- Claudius of Bononia is acquitted on the charge of adultery following an embarrassing admission (8.1.absol.12).
- A man who had fallen too much in love with his boyfriend is convicted of killing a domestic ox (8.1.damn.8).
- A slave named Alexander is put to death for murdering a fellow slave; the slave everybody thought to be dead returned home a short time later (8.4.1).
- The best friends Scipio and Laelius collect seashells and pebbles at the seashore (8.8.1).
- Sulpicius Galus assuages the superstitious fears of the Roman army with a lecture on eclipses of the moon (8.11.1).
Apelles Paints a Horse Returning from its Exercise (8.11.ext.1).
An artist of exceptional talent had devoted a lot of work to depicting a horse that was coming back from its exercise. The painting almost looked alive. He wanted to add the foam coming from the horse’s nostrils, but this great artist was completely worn out and frustrated for a long time by this tiny task. He was burning with indignation, so he took a sponge that happened to be there beside him, soaked with all his colors, and threw it at the painting, wanting to destroy the entire work. Fortune made him aim the sponge at the horse’s nostrils, so it carried out the painter’s wishes. In this way, art did not have the power to depict something, but change imitated it successfully.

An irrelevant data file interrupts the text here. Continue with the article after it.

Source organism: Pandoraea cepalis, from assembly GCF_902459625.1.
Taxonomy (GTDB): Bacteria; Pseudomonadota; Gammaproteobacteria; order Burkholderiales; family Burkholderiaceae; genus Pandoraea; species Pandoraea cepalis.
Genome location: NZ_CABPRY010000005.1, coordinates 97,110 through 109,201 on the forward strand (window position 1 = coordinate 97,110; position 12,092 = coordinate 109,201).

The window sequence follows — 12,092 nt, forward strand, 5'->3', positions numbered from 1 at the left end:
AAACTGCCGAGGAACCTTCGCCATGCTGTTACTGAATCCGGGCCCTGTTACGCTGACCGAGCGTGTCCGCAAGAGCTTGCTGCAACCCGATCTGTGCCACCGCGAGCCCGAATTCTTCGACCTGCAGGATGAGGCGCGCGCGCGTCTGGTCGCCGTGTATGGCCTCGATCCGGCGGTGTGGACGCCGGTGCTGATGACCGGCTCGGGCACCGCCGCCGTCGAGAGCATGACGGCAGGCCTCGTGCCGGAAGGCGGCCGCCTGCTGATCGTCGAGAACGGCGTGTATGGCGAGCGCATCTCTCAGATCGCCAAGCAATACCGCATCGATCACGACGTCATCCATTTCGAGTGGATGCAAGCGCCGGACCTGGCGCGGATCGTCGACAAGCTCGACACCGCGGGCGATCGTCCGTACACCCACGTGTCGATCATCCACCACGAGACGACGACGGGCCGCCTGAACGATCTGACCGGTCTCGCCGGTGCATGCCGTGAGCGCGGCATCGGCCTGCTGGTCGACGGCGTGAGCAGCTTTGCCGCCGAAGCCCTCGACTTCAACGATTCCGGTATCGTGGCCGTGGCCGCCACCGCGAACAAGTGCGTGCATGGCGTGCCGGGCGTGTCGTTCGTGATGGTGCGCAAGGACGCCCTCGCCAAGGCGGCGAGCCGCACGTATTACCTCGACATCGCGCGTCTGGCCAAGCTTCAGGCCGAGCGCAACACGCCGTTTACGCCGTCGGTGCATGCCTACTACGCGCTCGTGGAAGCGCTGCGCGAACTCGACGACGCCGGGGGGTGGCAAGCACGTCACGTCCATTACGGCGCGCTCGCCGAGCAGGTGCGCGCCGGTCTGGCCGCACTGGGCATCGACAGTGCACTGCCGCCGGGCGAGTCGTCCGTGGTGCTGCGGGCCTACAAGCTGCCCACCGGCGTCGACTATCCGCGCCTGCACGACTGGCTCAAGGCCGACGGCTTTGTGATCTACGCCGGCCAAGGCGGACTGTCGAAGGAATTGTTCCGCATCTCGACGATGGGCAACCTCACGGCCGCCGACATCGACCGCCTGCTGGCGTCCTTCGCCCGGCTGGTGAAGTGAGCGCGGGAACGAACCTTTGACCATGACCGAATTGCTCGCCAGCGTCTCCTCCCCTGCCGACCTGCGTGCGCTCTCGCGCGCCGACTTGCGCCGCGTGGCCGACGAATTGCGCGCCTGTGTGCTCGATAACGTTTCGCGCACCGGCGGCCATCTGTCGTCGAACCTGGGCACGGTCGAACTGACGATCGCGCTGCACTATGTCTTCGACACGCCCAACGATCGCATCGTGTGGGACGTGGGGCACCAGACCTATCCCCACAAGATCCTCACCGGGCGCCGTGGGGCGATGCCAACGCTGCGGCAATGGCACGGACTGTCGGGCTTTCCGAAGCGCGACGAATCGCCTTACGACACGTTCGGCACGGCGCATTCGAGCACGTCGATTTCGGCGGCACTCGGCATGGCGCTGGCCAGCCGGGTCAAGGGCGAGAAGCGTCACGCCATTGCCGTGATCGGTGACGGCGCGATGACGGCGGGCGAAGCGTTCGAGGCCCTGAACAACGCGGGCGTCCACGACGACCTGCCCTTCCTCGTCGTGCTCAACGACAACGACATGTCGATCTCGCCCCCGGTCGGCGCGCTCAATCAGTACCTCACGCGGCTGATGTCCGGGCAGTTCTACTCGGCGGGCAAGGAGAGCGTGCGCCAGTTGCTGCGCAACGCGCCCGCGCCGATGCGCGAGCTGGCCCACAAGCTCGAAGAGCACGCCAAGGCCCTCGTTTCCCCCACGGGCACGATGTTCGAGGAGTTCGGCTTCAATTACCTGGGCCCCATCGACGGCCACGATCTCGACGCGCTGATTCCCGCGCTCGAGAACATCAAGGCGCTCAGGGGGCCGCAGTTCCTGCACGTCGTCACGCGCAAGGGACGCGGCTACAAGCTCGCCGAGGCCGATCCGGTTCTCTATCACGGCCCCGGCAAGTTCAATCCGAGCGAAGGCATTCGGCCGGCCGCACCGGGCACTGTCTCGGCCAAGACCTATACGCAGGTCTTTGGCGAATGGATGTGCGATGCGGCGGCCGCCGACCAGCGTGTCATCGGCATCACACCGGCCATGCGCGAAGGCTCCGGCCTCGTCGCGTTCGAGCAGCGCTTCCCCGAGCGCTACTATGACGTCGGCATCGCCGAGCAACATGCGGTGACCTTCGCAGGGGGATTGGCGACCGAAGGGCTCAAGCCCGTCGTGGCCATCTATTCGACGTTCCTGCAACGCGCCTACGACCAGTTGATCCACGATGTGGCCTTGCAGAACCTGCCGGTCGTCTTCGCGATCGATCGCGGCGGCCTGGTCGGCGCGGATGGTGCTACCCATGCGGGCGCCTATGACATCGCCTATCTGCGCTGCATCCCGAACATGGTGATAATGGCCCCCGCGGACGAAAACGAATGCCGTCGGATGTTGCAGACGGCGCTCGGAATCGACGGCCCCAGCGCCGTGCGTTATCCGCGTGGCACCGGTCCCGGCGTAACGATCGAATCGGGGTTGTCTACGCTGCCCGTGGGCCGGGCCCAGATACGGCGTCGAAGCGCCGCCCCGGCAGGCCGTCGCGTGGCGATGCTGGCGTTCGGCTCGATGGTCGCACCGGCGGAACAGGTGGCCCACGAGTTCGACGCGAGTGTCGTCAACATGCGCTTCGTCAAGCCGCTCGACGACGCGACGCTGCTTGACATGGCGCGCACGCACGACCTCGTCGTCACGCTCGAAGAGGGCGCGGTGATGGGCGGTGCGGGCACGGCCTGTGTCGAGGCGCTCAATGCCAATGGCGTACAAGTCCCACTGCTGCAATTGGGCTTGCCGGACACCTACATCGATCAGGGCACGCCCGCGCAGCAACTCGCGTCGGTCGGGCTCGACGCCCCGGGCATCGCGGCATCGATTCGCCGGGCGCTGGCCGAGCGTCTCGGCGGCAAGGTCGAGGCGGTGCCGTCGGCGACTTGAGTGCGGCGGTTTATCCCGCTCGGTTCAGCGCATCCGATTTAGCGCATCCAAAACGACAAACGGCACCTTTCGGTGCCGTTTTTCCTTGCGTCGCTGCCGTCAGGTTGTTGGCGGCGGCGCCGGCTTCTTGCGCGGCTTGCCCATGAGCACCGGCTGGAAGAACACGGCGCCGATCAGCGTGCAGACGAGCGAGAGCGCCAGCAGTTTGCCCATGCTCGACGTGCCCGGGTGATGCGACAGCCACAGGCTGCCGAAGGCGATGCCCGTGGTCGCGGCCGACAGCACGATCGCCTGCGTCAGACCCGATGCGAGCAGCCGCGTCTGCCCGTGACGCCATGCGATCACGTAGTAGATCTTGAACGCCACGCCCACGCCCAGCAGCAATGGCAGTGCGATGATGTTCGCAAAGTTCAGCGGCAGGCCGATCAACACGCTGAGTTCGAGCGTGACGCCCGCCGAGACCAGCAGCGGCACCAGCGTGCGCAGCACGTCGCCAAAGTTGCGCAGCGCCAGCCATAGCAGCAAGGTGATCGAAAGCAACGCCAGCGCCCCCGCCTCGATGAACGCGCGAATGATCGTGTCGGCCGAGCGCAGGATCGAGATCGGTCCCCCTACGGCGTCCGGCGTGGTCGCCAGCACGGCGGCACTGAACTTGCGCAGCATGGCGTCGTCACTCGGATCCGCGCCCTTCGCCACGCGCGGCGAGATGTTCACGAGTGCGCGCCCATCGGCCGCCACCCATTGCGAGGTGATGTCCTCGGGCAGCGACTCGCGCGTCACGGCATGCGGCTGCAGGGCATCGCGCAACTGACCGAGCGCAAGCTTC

- The petty antics of Gaius Fabius (8.14.6).
- Herostratus burns down the Temple of Artemis at Ephesus (8.14.ext.5).
Book IX: Stories about hedonism, cruelty, wrath, avarice, pompous behaviour, treachery, violence, reckless behaviour, mistakes, revenge, shameless remarks, wicked deeds, unusual deaths, the desire to survive, physical resemblance, and pretenders.
- Gaius Sergius Orata: The original Jean des Essentes (9.1.1).
- Darius and the pit of ashes (9.2.ext.6).
- The brazen bull of Perillos of Athens (9.2.ext.9).
- Taxillus the gymnasium master takes revenge on some young men (9.10.ext.2).
- The unusual deaths of the poets and playwrights Aeschylus (9.12.ext.2), Homer (9.12.ext.3), Euripides (9.12.ext.4), Sophocles (9.12.ext.5), and Pindar (9.12.ext.7).
- Philemon dies from laughing at his own joke (9.12.ext.6).
- The unusual deaths of Anacreon (9.12.ext.8), Milo of Croton (9.12.ext.9), and Gnaeus Carbo (9.13.2).
- The uncanny resemblances of Vibius to Pompey the Great (9.14.1), Artemon to King Antiochus (9.14.ext.1), and a rather impertinent man to the governor of Sicily (9.14.ext.3).
 Factorvm et Dictorvm Memorabilivm, Libri Novem. by Valerius Maximus, edited by Karl Friedrich Kempf (1888). Read the original Latin text, if you can, at The Perseus Project.
 Valerius Maximus: Memorable Deeds and Sayings: One Thousand Tales from Ancient Rome, translated by Henry John Walker (2004).
 Memorable Doings and Sayings, Volume I, Books 1-5, by Valerius Maximus, edited and translated by D. R. Shackleton Bailey (2000).
 Memorable Doings and Sayings, Volume II, Books 6-9, by Valerius Maximus, edited and translated by D. R. Shackleton Bailey (2000).